Parking woes call for alternative solutions
The parking petition circulated among disgruntled faculty members is perhaps the most recent example of a woe that has come to serve as a quick icebreaker in bonding students and faculty during the first days of the semester.
But while the petition calls for the re-evaluation of the distribution of spots between faculty members, who pay more and wish to park near their place of work, and students, who pay less in permit fees but pay increasing costs of tuition and fees for the courses they are often late to circling lots looking for a spot, perhaps it is time for USF to re-evaluate its thinking on parking strategies.
It is clear that creating additional convenient parking spaces isn’t quite as simple as the Counting Crows would suggest, in paving paradise and putting up parking lots, for in a time in which the university is scaling back on its expenditures, the prospect of building new lots is probably unlikely.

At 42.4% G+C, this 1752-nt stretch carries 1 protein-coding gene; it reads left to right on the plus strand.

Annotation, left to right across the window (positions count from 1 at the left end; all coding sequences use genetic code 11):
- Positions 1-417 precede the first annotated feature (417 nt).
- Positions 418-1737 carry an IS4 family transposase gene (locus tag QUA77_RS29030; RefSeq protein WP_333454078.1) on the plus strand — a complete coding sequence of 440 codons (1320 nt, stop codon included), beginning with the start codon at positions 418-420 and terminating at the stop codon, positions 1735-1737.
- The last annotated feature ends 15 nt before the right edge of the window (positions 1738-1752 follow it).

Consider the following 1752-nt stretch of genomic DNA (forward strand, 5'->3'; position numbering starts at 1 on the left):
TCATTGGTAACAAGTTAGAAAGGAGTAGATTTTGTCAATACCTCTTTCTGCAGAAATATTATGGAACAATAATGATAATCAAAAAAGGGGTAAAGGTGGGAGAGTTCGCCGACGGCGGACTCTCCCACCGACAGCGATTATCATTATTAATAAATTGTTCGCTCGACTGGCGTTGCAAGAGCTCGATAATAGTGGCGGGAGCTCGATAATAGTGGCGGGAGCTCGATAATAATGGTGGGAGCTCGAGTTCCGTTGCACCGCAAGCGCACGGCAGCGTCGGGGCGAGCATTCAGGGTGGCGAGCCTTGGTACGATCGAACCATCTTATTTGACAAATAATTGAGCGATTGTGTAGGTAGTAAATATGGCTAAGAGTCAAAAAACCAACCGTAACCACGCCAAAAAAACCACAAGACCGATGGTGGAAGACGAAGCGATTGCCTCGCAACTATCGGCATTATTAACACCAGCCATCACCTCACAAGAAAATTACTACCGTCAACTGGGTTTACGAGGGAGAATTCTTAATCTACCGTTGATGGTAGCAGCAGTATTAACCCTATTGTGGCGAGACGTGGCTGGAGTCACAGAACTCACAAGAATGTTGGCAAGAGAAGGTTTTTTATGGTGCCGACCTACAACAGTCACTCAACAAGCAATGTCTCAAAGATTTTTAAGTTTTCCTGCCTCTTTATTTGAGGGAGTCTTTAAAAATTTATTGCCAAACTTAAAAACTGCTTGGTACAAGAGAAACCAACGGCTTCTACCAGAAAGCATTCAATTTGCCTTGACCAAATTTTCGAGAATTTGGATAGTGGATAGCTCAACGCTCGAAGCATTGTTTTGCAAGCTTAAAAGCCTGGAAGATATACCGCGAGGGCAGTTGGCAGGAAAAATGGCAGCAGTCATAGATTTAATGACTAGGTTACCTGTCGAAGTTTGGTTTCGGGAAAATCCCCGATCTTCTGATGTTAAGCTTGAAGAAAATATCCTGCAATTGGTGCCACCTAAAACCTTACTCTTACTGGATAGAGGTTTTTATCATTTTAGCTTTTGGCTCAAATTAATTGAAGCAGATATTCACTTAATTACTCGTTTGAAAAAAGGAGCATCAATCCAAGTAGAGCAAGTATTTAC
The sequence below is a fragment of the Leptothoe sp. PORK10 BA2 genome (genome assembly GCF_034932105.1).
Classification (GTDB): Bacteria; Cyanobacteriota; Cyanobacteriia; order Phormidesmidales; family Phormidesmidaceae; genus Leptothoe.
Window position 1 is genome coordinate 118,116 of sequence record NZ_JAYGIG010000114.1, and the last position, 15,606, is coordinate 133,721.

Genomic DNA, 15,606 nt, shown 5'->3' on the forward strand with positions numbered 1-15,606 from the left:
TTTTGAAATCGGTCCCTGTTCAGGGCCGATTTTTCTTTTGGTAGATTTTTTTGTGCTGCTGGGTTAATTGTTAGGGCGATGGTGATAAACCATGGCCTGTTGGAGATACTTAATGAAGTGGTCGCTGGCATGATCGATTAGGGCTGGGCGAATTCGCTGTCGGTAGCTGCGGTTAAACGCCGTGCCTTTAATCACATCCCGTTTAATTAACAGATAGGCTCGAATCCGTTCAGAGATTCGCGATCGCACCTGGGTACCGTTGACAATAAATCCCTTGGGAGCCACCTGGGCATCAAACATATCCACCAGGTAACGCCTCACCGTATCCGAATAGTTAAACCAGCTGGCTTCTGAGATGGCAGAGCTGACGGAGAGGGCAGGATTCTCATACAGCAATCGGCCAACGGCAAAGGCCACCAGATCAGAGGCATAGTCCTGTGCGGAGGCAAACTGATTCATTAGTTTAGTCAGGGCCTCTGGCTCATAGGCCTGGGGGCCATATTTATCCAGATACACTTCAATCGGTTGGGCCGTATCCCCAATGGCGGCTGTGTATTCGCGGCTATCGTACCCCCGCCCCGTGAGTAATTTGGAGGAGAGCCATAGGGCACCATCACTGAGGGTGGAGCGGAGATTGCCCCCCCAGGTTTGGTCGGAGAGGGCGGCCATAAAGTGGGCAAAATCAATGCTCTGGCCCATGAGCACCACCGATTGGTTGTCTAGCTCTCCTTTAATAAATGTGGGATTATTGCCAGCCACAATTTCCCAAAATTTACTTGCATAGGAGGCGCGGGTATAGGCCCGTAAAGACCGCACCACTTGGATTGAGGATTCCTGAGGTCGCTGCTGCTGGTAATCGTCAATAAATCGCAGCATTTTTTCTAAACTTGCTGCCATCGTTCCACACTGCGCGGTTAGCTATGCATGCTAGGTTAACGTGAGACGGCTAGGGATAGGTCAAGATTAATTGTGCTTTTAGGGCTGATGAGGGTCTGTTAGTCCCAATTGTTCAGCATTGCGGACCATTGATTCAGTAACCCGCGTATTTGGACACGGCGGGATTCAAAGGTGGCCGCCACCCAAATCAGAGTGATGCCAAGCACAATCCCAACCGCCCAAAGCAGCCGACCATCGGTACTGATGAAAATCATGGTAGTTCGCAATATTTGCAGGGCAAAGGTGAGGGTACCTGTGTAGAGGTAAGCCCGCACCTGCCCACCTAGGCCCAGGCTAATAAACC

While PATS director Raymond Mensah said his department conducts regular studies to monitor the use of spaces by parking permit, simply changing the distribution between student and faculty spots is a solution that is like putting a bandage on a cadaver.
Unfortunately, the university cannot wait for the City of Tampa to come up with sustainable systems of mass transportation, such as light rail or a better bus system, which could, in addition to generating the spread of economic development in the area, allow USF students and faculty to commute to campus in an environmentally friendly way that does not clutter
But for now, the university could work on improving its Park-n-Ride option, which allows individuals to park on the extremities of campus and ride the Bull Runner to their destination.
The university could work on increasing the frequency of Bull Runners both to and fro the Park-n-Ride lots as well as across campus.
The university could work on promoting its bike rental programs and other alternate forms of transportation.
Until new solutions are found, parking problems will not disappear simply through more efficient re-allocations.